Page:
I absolutely love Edinburgh. It's right up there with Barcelona and Stockholm for my all-time favorite cities. I stayed in the Grassmarket which is right by the Royal Mile in Edinburgh's Old Town. Unlike basically every other city where I stayed multiple days, I did something different every day.

The first full day I was there I spent my time wandering around just Grassmarket. This area has cute shops, tons of pubs, beautiful cobblestone streets, interesting history, and the inspiration behind Diagon Alley. I liked popping into the little shops, especially the kilt maker's! I also ate so freaking well when I was in Edinburgh. For lunch I had a chorizo & wild boar burger. I saw it on multiple menus and thought I'd give it a try. It had an interesting taste but was delicious! I then went out to dinner with a couple of girls from my hostel on the Royal Mile.

The second day was by far the best day. I went on a day trip to Loch Ness and the Scottish Highlands. The company that did my tour actually also does 3, 5, 7, and 10 day tours and I wish I would have had the time for one of those, but I only had one day so I did the day trip which makes for a 12-hour day.

We made five stops during the day. First, we stopped in the small town of Callendar (and yes, our guide did make a cheesy joke about dates). It's considered the gateway to the Highlands because once you leave the landscape becomes dramatically different. We were given about half an hour to get some breakfast, stretch our legs, and use the restroom. I had a sausage roll which was just a sausage in a buttery pastry. Yummy! Second, we stopped at Glen Coe to take some gorgeous pictures of the mountains.

Third, we stopped at Fort Augustus where we most time. Part of the tour included a lunch so we are there but there were several restaurants and takeaway places to eat there. We had two hours to explore the little village or, in the case of most of us, take an hour long cruise on Loch Ness. It was absolutely fascinating. I normally do not put much credence in mythological creatures or conspiracies, but I have always believed in the existence of Nessie. Although I obviously did not spot Nessie, I believe even more strongly in her possibly. Let me explain what I learned. First, Loch Ness is the largest loch (lake) volume-wise in Scotland. There is so much water in Loch Ness that if you were to drain the water and take all of the water from lakes and rivers in England AND Wales and put it into Loch Ness, you would not fill it. It's absolutely massive. And there are dozens, if not hundreds, of caves and crevices so it is entirely possible that there are creatures in the Loch that we know nothing about. Second, there is a lot of peat in Scotland's lochs. This makes is basically impossible for sunlight to penetrate the water making it look black. You can look straight down into the water and not see anything. Third, people can dive in Loch Ness; it's too cold. Year-round it is 5 degrees centigrade. If you were to fall into the Loch with a life jacket on you would could survive up to 10 minutes before you died of hypothermia. If you were unlucky and didn't have a life jacket your chances of survival greatly diminished. You would maybe survive 2-4 minutes. Thus, it's impossible for humans themselves to explore Loch Ness. Fourth, there are historical accounts of Nessie. Historians and archaeologists have found many historical accounts and depictions of encounters with Nessie by the clans and ethnic groups in the area. Fifth and finally, sonar. All the cruise boats use sonar to determine how deep the Loch is as well as to catalogue animal detections. Size ranges of animals in the Loch are represented by different colors. Well, in the 30-something years they've been using sonar, five times they have detected a creature larger than a Great White shark under the boat. But, even if you don't buy into the existence of Nessie, the cruise is still very interesting with stunning views.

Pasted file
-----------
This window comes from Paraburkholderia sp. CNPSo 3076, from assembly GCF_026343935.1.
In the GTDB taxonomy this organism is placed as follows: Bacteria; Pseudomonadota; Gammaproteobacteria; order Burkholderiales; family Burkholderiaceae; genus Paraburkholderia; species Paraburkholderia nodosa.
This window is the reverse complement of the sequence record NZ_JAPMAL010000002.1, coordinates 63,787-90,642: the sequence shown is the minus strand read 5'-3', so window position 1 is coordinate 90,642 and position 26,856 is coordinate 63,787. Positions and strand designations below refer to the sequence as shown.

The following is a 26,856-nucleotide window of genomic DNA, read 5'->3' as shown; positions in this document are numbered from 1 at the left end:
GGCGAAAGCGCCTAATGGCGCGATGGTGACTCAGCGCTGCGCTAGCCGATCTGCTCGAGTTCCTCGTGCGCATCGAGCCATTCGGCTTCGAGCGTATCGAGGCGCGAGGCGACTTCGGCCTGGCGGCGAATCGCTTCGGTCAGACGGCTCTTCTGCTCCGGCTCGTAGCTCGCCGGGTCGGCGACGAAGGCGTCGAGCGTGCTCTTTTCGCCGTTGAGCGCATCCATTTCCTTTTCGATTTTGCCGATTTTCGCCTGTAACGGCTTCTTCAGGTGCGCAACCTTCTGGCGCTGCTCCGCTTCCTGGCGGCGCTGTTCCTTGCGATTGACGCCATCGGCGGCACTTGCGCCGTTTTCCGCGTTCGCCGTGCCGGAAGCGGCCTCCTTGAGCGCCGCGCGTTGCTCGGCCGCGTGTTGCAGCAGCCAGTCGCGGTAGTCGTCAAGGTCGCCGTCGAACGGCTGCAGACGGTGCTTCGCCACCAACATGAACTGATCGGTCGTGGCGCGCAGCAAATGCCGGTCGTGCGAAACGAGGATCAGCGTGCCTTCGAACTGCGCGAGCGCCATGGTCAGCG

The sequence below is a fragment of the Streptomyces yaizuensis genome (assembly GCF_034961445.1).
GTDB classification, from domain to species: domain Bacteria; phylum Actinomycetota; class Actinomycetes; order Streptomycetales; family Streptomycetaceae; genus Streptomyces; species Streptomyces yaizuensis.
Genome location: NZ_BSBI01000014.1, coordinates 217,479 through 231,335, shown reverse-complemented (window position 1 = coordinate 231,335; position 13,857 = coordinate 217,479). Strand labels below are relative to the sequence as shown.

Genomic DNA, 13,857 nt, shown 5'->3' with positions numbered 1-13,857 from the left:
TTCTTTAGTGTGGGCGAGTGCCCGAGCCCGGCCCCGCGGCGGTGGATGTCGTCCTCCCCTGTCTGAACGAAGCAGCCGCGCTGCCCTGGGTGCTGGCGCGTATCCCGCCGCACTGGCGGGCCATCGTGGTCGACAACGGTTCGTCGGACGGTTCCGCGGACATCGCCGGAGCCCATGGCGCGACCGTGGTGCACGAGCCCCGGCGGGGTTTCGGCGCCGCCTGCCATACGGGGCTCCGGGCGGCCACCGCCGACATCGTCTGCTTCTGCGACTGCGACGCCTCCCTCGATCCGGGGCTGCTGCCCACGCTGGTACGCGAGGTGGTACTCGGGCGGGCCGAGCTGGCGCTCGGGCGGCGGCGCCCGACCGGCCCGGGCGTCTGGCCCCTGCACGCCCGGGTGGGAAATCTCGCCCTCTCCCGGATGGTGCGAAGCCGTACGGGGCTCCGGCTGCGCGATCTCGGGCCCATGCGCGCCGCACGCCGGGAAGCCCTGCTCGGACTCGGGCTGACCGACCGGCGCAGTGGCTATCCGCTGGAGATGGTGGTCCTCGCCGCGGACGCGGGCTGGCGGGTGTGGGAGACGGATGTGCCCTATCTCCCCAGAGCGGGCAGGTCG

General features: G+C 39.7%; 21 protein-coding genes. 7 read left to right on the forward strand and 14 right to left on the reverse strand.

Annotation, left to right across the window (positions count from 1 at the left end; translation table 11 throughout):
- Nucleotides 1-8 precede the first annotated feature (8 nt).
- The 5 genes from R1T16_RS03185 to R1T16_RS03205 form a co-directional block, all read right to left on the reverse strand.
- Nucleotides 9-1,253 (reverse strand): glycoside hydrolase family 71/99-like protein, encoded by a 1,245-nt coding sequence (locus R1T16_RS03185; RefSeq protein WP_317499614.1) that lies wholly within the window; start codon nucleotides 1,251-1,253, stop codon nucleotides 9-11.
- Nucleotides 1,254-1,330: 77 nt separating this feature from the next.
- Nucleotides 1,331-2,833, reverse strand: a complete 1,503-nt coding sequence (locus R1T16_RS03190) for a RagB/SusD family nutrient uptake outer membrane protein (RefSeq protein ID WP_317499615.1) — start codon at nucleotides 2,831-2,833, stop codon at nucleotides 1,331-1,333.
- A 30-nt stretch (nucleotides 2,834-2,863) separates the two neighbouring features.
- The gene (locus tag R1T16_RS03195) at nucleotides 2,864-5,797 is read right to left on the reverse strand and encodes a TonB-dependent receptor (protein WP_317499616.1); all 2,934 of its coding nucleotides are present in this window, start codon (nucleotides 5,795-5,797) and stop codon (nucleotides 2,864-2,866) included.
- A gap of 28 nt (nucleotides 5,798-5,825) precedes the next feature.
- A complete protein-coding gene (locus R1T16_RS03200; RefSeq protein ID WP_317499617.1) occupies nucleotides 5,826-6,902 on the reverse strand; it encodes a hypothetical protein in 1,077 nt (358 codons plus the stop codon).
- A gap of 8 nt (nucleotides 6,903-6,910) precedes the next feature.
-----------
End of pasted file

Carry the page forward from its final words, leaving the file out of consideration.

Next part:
The fourth place we stopped was at the Commandos Memorial. The Commandos are an elite force in the Scottish military and the location of the memorial is also their training ground. Once they've made it past basic training they then have to survive on their own in the Highlands for two and a half months. If anyone sees them they have to start their two and a half months over again. It is also a great place for pictures. The last place we stopped was Pitlochary, which is a cute little town.